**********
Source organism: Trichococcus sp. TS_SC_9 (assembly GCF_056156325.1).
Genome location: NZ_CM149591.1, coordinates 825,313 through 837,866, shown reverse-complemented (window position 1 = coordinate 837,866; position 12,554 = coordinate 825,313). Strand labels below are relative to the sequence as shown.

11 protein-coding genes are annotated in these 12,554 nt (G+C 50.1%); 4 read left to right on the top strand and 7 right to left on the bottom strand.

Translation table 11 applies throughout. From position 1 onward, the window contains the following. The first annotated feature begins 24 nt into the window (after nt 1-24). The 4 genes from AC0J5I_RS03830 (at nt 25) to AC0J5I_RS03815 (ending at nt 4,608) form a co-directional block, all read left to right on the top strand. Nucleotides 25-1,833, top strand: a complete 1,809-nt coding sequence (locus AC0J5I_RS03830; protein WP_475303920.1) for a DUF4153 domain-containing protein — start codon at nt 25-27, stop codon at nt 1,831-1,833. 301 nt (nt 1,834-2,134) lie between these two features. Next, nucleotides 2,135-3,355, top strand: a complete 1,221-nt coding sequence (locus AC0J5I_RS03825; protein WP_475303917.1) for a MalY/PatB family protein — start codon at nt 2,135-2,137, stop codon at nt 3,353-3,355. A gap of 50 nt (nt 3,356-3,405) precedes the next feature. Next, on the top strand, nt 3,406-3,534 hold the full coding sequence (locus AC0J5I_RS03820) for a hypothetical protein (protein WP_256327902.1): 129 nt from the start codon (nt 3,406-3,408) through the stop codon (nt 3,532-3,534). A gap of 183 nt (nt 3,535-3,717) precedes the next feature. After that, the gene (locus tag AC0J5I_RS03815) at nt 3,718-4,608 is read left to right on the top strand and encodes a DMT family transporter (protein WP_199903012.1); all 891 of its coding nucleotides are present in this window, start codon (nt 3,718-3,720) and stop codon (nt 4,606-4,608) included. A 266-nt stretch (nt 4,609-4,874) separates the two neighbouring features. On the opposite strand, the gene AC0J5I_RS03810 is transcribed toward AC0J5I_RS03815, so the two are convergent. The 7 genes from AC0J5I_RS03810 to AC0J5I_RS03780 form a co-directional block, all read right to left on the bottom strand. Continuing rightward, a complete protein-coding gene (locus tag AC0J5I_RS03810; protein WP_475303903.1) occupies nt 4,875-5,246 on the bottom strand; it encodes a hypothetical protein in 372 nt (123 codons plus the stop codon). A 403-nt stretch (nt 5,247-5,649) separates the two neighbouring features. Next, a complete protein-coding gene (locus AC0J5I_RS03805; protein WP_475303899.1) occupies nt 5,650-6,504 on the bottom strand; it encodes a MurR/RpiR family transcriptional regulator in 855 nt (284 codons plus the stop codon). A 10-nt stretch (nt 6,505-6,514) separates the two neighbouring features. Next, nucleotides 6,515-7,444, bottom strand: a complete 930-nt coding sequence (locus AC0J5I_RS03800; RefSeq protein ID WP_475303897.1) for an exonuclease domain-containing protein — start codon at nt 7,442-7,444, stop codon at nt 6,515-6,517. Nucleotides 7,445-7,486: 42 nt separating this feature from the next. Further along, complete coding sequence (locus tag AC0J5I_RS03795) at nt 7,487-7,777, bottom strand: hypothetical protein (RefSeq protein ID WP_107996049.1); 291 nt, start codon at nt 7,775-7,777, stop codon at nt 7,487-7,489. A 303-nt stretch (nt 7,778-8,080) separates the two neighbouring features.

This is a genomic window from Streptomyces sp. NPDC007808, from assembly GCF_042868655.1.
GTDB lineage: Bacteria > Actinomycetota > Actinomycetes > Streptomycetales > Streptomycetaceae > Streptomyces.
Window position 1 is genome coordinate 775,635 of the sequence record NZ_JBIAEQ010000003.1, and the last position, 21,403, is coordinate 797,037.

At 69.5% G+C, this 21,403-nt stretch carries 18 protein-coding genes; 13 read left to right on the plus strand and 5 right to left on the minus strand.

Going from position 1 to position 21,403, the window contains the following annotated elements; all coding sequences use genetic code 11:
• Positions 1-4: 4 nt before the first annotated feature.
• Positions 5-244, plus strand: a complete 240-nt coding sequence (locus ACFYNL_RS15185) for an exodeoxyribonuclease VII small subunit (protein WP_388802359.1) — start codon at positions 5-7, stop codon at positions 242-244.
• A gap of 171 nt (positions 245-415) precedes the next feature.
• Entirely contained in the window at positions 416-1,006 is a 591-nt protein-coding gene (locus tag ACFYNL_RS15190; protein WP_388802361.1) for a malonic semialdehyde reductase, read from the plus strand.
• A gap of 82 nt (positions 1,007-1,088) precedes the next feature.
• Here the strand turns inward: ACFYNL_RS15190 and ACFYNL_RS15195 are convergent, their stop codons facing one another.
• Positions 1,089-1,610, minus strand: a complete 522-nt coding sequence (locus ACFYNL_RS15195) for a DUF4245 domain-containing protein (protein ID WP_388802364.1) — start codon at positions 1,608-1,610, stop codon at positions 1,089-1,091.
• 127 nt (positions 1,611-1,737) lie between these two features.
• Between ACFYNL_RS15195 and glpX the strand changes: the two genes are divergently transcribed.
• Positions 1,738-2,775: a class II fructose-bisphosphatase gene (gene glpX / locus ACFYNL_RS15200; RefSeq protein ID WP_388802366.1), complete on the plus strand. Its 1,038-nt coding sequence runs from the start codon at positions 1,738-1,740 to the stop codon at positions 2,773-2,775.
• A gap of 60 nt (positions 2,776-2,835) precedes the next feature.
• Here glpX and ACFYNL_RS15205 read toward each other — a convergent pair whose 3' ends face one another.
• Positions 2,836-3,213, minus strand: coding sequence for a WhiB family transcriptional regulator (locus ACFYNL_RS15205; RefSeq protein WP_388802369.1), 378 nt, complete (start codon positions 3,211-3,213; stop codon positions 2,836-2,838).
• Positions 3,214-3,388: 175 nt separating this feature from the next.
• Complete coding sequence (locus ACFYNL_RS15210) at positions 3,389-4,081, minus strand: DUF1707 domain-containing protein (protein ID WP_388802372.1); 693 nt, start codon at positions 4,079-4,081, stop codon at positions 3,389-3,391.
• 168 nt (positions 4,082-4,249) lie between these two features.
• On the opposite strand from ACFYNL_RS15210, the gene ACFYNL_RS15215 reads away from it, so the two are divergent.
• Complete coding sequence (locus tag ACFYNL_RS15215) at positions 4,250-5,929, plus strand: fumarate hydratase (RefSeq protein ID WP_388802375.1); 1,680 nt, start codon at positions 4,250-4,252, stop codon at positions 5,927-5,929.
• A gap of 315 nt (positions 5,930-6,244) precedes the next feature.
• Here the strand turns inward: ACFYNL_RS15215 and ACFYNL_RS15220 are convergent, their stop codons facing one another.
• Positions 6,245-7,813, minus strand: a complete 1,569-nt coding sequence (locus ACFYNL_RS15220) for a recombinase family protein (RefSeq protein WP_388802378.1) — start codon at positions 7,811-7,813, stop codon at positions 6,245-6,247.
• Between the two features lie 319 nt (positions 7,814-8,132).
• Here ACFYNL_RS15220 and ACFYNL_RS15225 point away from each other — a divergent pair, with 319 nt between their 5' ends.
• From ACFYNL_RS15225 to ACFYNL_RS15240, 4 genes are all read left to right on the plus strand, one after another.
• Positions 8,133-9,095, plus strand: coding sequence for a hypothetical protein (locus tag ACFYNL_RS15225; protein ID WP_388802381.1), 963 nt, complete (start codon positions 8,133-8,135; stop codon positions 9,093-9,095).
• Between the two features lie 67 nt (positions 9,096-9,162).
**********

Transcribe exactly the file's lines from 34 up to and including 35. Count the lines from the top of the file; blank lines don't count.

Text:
• Positions 8,133-9,095, plus strand: coding sequence for a hypothetical protein (locus tag ACFYNL_RS15225; protein ID WP_388802381.1), 963 nt, complete (start codon positions 8,133-8,135; stop codon positions 9,093-9,095).
• Between the two features lie 67 nt (positions 9,096-9,162).